Economic chief: Growth brings challenges in Franklin Co.

    • GREENCASTLE, Pa. — During a talk Thursday morning about economic growth in Franklin County, Pa., L. Michael Ross took a few moments to lobby for an infrastructure bill.

Ross, president of the Franklin County (Pa.) Area Development Corp., said investments in the basics, from roads and bridges to waterlines and sewer systems, are needed nationwide to support business and residential growth.

“If you can’t flush a toilet, you’re not building,” he said.

Ross spoke for about an hour during a breakfast gathering sponsored by the Greencastle-Antrim (Pa.) Chamber of Commerce. About 70 people attended the event at Green Grove Gardens near Greencastle.

Ross detailed a series of investments and developments in Franklin County, from large warehouse operations to smaller manufacturing plants.

Since the corporation’s founding in 1986, he said it has had a hand in more than 760 economic-development projects, bringing about $2.1 billion in capital investment and some 48,000 jobs.

In recent years, Ross said the Exit 3 interchange of Interstate 81 has seen several projects, such as the new home for the Blaise Alexander auto dealership and the Eldorado Stone facilities.

“You’re starting to get close to a billion dollars of investment at this interchange that has already occurred,” he said.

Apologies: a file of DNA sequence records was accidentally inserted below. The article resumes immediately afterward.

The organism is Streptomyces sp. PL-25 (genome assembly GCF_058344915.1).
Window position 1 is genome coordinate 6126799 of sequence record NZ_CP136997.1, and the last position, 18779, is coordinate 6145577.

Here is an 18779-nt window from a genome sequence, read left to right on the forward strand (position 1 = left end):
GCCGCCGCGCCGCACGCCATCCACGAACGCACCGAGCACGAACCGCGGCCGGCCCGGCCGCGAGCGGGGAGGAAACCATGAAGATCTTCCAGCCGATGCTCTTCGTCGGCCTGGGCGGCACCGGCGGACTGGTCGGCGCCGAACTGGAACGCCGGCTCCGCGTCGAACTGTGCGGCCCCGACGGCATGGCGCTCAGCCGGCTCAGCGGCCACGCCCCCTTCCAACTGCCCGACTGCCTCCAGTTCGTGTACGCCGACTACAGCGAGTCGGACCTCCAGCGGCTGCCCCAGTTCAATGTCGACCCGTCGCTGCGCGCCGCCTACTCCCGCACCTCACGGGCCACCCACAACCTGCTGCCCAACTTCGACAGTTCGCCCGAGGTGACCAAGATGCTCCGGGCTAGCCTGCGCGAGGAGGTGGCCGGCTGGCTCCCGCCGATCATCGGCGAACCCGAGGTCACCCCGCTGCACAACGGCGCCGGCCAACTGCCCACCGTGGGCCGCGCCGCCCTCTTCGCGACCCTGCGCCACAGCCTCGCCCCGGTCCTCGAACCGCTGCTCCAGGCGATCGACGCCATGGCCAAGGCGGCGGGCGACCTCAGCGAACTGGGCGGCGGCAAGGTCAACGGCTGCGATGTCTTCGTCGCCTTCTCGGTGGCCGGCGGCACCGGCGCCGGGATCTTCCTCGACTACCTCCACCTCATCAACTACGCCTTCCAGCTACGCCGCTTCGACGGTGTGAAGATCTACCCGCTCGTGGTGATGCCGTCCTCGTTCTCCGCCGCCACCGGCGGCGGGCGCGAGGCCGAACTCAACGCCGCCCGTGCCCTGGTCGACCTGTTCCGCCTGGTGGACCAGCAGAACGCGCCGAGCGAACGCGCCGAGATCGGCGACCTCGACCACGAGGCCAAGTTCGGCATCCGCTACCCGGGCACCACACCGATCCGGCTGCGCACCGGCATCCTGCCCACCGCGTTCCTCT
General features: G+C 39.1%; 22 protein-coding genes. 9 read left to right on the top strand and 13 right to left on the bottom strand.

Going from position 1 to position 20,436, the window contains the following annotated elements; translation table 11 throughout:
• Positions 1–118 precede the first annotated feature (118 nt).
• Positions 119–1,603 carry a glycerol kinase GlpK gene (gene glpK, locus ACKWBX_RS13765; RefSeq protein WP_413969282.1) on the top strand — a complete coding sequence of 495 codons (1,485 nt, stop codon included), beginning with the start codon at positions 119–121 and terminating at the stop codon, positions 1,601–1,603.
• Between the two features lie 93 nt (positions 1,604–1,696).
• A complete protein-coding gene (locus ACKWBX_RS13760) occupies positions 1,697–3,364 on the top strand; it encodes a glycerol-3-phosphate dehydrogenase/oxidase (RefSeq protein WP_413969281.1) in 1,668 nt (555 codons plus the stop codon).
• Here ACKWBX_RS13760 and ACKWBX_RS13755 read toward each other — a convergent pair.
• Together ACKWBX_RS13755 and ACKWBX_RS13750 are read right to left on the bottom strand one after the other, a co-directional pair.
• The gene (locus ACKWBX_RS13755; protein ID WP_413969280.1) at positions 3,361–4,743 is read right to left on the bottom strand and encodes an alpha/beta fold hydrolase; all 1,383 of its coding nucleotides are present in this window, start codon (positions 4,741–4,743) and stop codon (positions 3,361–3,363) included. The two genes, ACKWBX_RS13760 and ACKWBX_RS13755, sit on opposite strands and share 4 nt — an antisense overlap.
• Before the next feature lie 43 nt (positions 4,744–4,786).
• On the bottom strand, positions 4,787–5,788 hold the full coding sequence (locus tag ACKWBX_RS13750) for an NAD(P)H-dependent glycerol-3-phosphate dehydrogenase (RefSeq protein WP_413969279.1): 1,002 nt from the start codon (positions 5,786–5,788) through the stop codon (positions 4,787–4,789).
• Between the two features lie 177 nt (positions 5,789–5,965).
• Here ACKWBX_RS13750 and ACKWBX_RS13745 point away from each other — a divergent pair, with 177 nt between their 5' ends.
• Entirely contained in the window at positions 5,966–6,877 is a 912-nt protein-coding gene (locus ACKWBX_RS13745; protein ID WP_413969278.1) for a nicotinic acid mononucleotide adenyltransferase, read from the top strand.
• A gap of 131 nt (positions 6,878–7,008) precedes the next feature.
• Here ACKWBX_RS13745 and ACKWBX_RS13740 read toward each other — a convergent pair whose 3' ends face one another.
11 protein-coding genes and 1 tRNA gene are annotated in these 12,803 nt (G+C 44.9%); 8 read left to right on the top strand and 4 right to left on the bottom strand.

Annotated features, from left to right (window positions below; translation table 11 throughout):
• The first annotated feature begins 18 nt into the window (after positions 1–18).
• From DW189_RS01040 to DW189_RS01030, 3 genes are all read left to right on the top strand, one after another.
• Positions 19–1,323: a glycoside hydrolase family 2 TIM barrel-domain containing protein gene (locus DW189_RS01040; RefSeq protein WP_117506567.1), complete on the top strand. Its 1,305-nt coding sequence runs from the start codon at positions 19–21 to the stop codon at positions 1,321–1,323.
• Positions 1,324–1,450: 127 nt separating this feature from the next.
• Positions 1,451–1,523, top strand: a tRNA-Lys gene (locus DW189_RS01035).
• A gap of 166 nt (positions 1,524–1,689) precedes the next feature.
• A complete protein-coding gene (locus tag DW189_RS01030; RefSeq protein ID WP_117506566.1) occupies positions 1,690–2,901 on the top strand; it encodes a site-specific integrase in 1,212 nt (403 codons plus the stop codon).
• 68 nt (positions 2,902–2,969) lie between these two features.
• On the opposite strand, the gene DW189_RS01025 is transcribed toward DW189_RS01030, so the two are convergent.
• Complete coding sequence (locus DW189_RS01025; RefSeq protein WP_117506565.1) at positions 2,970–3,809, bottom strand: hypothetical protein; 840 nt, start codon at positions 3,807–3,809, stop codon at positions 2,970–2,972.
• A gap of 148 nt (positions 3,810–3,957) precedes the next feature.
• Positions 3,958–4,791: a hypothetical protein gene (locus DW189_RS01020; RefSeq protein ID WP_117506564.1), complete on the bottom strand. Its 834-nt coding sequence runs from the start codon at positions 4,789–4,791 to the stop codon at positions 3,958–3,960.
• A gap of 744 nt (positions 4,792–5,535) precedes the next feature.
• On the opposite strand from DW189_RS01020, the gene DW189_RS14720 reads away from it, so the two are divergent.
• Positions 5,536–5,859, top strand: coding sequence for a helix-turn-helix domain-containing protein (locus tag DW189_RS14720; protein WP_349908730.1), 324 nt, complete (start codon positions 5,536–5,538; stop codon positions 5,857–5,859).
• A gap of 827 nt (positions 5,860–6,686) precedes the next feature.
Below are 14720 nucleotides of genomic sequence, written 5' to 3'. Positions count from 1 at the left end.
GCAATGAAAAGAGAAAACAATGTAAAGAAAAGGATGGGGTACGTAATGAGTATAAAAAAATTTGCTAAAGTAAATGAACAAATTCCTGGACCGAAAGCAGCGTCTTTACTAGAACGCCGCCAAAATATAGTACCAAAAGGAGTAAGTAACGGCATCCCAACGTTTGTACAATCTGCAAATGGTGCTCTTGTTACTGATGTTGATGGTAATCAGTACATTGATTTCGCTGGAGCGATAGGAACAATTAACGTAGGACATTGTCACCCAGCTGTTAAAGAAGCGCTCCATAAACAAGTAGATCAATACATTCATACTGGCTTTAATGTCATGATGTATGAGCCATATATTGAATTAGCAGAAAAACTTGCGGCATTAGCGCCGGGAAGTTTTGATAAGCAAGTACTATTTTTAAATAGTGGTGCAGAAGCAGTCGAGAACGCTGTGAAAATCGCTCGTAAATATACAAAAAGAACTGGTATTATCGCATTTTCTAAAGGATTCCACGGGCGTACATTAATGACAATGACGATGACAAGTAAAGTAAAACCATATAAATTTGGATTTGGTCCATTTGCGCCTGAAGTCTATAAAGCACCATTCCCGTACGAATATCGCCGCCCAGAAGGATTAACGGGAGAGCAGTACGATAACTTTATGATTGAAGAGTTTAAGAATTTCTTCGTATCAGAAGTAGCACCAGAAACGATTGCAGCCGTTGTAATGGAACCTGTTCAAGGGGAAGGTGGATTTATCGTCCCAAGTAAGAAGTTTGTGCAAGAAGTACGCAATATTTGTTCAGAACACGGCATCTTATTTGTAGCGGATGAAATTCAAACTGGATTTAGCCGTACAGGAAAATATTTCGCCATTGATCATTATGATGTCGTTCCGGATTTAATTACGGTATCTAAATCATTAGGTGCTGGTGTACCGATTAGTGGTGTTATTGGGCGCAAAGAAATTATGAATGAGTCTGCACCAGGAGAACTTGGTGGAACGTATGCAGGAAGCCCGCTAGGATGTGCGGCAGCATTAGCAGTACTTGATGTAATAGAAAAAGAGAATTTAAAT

The growth has brought some challenges. For example, he said, while there are sites for large warehouse-type structures, the county is facing a shortage of places to put smaller industrial buildings.

“You can build big boxes,” he said. “What you can’t build are 20,000-square-foot buildings.”

The corporation is looking at some options to create more space for industrial buildings.

Some of the challenges require federal solutions, Ross said. For example, he mentioned the Trump administration’s aim of bringing manufacturing plants back to the United States from other countries.

Ross called that “a great goal,” but added: “We don’t have the infrastructure or the labor force to accommodate that. … We need an infrastructure bill.”

A shortage of skilled workers is hitting virtually all sectors of the economy, from trucking to health care to construction, Ross said.

On Aug. 6, there were 3,588 job openings in Franklin County, he said.

“Statistically, there were 2,700 people unemployed,” he said.

By: Mike Lewis, Herald Mail Media, 8-17-18

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